Close Close
ThinkAdvisor

Life Health > Running Your Business

Understanding Financial Literacy Inequality

X
Your article was successfully shared with the contacts you provided.

What You Need to Know

  • The author says uneven access to financial knowledge contributes to financial equality.
  • He believes no amount of point-of-sale disclosure can overcome financial illiteracy.
  • He wants the financial services industry to step up and do more to promote personal finance education.

In survey after survey, Americans of all ages can’t answer basic financial questions. This lack of knowledge strikes at the heart of why Americans cannot properly manage their financial affairs and plan their financial futures.

How can a consumer decide which product to buy to protect their household financially without basic financial literacy? How can day-to-day money decisions be made? How can new fintech tools be understood and used? Will consumers hurt their future by making wrong money decisions? Can lifelong financial security be achieved? How can decisions be made on where to invest and how to save for retirement?

Where Lack of Knowledge Starts

Only 20 states require students to take a personal finance or economics course to graduate from high school. In fact, we require more education and training to get a driver’s license than we do to learn to manage personal money matters. In short, the low educational priority placed on personal finance is quite shocking. Money knowledge is essential to functioning as an adult in our fast-paced, technology-driven society.

Much is also written about income inequality in our country. In a December 2013 speech, then-President Barack Obama called income inequality the “defining challenge of our time.”

My personal belief is that financial knowledge inequality is part of the income inequality problem. A person can’t possibly make the right decisions for their financial future without a basic knowledge of personal finance. No amount of point-of-sale disclosure can overcome financial illiteracy.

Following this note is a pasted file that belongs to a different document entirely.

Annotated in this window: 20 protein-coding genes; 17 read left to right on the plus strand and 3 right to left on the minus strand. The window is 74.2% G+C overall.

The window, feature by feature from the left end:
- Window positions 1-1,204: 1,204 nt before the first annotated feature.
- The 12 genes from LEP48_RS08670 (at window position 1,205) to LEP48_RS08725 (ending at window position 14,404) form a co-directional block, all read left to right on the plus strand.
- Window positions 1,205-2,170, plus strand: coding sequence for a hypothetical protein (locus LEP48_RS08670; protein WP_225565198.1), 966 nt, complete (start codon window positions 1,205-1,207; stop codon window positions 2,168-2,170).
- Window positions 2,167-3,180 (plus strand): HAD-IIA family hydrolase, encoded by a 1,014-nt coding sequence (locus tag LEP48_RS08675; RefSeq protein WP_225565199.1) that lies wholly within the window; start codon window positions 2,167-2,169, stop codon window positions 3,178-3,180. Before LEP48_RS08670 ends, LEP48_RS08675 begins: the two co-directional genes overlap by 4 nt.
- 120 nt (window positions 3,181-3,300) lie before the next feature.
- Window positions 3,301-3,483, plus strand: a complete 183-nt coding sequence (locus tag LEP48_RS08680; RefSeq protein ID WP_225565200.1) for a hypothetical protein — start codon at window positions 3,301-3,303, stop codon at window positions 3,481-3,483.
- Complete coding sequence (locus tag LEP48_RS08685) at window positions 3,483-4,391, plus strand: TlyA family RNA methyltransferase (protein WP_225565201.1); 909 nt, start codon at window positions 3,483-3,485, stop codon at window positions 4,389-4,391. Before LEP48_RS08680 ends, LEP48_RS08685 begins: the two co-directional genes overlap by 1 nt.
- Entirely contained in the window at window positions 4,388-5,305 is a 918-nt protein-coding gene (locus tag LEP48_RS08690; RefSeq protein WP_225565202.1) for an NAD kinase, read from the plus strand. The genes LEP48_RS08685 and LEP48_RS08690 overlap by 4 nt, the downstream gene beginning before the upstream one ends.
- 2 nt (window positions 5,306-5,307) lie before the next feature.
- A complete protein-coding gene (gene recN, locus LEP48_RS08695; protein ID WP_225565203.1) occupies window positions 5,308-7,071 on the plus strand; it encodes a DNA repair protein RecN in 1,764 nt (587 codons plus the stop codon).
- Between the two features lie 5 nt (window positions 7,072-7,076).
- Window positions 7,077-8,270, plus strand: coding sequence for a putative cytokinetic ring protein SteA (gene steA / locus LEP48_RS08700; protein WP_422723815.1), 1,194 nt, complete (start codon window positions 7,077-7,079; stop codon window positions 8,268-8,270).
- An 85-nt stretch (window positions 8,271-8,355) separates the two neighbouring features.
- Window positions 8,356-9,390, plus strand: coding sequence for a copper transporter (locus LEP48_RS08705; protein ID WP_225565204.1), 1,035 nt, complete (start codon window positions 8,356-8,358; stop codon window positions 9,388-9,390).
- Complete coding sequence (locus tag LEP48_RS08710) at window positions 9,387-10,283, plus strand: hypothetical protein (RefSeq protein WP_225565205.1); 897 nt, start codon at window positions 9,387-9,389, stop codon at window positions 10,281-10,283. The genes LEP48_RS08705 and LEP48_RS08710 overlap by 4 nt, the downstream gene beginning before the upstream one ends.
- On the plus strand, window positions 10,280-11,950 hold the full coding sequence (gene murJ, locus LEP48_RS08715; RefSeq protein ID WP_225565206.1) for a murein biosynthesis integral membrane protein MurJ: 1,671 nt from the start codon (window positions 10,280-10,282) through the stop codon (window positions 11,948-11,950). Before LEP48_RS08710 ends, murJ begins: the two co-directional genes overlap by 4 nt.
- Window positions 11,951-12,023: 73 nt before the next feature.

The Inequality Crisis

Investopia defines income inequality as the extreme disparity of income distributions with a high concentration of income, usually in the hands of a small percentage of a population.

When income inequality occurs, there is a large gap between the wealth of one population segment and the wealth of another. There can be varying types of income disparity segregation and analysis used to understand income inequality. Overall, income inequality simply refers to the fact that different people earn different amounts of money. Understanding exactly why this happens is not as clear as you would think.

More on this topic

Over the past 30 years, income inequality has increased in our country, as income has flowed unequally to those at the very top of the income spectrum. As you read economic literature, it largely points to several major causes of falling wages for most Americans and rising income inequality. These include the disruptive impact on jobs from the introduction of new technologies; the need for people to be upskilled or reskilled to secure jobs in the new economy; the negative impact of foreign trade including the exporting of jobs to other countries (with China being the leading example) and, lastly, our governmental policies that set the ground rules under which businesses operate.

The problem you see in the literature is definitively assigning specific amounts of blame to each of these factors. Which has contributed most to the problem? In my view, it is not clear. I do believe, however, that an unmentioned and contributing factor to income inequality is financial knowledge inequality.

How can people decide which jobs to pursue, properly weigh the cost/benefit of getting an education or preparing for a trade, work to make ends meet or navigate the economic ins and outs of our economy without a firm financial knowledge foundation? How can they decide to join a union or take new courses to allow them to use new technologies without understanding the financial ramifications of their decisions? I just don’t believe people can be successful without knowing the basics of how money works.

How to Move Forward

The main reasons for income inequality show the difficulty in pointing to one cause of inequality over others. In my view, income inequality has no single root cause. I do believe, however, that having a solid grasp of financial concepts and practices is essential for economic success.

In our complex and ever-changing world, personal financial education is a key building block we must all possess to be as financially successful as possible. Our industry needs to better focus its resources on addressing this issue. It will result in more educated customers who understand why they are buying what they are buying. Overall, the long-term beneficial impact of such an effort should be better financially secured households.


Harry N. Stout (credit: Stout)Harry N. Stout has been the president of Fidelity & Guaranty Life, deputy chief executive of Old Mutual Financial Network, and managing director of Insurance Insight Group. He is also the author of The FinancialVerse personal finance books and of a new book, Today’s Annuities — A Tool to Create Protected Lifetime Income.

(Photo: Alexander Raths/Shutterstock)